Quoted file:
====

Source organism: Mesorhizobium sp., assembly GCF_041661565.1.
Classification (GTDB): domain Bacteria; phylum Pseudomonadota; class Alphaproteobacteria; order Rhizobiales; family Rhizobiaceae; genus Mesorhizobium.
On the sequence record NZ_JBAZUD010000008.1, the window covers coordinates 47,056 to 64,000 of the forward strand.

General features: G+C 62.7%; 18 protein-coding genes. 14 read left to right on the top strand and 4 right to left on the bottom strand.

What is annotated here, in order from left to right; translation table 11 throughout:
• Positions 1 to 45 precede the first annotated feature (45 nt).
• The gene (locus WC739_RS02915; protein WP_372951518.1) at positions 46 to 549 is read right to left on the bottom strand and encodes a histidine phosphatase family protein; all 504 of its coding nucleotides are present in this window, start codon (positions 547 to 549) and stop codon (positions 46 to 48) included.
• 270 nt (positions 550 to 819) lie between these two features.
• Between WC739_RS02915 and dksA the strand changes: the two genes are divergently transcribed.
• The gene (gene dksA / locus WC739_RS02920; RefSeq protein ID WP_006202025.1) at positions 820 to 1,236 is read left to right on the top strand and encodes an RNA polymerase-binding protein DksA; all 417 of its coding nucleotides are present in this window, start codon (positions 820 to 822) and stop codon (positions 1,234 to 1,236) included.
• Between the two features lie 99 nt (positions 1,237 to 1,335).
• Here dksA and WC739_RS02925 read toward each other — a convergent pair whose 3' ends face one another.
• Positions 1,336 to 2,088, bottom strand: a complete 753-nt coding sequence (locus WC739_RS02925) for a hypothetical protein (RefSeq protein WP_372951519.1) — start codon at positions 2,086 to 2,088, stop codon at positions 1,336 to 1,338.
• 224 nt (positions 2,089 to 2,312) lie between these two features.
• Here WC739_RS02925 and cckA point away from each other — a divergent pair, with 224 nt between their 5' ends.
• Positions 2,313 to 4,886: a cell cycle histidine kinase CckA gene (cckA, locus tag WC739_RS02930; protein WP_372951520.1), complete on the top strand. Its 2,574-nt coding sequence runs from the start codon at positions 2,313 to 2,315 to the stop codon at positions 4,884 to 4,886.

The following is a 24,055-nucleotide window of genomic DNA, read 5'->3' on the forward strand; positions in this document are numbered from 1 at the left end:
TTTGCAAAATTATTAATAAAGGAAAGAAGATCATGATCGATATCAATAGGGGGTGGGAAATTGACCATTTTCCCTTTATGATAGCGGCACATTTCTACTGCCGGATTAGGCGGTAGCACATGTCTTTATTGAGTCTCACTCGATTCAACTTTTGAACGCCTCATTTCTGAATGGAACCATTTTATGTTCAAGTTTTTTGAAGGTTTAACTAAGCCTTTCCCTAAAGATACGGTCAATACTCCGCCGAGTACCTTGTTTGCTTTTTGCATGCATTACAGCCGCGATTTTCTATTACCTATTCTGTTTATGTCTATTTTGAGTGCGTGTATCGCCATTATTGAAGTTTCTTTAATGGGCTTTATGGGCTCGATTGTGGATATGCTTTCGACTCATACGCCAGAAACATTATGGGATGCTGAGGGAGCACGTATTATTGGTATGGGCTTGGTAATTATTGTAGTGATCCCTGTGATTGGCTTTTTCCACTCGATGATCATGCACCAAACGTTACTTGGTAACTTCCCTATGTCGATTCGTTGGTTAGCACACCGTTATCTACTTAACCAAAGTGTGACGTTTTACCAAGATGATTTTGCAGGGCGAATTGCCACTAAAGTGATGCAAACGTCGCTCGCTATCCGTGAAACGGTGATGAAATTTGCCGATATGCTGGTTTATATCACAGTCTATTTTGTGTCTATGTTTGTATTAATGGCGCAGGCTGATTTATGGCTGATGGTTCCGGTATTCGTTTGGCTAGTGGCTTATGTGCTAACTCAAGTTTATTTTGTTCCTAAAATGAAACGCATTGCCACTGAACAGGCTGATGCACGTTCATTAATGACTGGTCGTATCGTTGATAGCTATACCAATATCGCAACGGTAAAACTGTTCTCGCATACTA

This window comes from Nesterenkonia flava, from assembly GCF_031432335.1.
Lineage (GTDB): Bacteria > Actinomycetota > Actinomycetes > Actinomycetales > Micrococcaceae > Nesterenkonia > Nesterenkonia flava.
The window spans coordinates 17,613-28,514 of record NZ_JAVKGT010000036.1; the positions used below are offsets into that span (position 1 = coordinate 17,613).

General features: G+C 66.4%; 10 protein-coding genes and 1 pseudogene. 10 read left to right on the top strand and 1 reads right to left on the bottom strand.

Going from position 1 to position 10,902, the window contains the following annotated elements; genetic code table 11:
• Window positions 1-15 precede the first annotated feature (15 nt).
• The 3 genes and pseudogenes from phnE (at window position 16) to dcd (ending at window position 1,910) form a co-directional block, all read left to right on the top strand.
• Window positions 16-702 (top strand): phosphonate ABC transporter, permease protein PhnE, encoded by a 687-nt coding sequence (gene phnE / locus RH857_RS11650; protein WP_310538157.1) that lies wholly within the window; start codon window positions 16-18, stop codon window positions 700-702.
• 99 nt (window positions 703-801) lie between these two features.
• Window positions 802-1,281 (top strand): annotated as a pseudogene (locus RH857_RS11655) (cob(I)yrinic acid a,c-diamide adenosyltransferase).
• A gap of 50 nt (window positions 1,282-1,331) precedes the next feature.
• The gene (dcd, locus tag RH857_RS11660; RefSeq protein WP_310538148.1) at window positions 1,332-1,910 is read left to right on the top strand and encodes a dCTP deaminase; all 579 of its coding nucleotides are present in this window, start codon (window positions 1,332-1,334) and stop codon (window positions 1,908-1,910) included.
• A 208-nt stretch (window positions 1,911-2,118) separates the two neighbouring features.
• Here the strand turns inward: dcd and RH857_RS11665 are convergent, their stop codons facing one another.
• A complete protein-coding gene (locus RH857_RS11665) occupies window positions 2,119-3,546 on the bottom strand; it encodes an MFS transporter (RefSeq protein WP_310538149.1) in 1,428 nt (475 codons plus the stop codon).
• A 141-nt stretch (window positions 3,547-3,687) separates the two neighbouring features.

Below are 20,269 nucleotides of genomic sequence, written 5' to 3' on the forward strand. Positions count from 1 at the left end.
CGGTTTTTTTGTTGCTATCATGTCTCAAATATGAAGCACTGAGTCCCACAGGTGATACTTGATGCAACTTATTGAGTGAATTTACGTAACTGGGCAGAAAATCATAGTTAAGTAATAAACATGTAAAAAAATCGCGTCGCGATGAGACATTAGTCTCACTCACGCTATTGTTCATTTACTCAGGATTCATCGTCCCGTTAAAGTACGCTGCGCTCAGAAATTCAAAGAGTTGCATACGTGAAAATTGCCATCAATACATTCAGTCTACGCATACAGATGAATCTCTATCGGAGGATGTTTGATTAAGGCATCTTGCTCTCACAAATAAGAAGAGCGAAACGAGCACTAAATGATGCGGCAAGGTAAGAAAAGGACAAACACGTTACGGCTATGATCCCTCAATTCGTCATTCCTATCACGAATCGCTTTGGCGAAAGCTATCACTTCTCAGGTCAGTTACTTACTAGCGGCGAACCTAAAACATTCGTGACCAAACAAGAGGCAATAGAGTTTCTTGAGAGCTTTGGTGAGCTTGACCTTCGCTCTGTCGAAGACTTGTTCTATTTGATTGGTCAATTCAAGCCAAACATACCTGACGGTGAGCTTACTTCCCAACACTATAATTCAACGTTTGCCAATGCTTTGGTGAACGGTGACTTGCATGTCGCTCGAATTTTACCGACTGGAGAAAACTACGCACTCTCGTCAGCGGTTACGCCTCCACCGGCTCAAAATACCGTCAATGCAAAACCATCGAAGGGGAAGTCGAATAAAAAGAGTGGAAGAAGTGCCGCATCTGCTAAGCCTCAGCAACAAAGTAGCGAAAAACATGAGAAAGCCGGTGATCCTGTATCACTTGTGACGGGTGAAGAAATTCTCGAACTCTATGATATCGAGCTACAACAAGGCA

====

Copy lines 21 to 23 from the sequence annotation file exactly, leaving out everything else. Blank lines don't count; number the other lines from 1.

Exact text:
The window spans coordinates 17,613-28,514 of record NZ_JAVKGT010000036.1; the positions used below are offsets into that span (position 1 = coordinate 17,613).

General features: G+C 66.4%; 10 protein-coding genes and 1 pseudogene. 10 read left to right on the top strand and 1 reads right to left on the bottom strand.

Going from position 1 to position 10,902, the window contains the following annotated elements; genetic code table 11: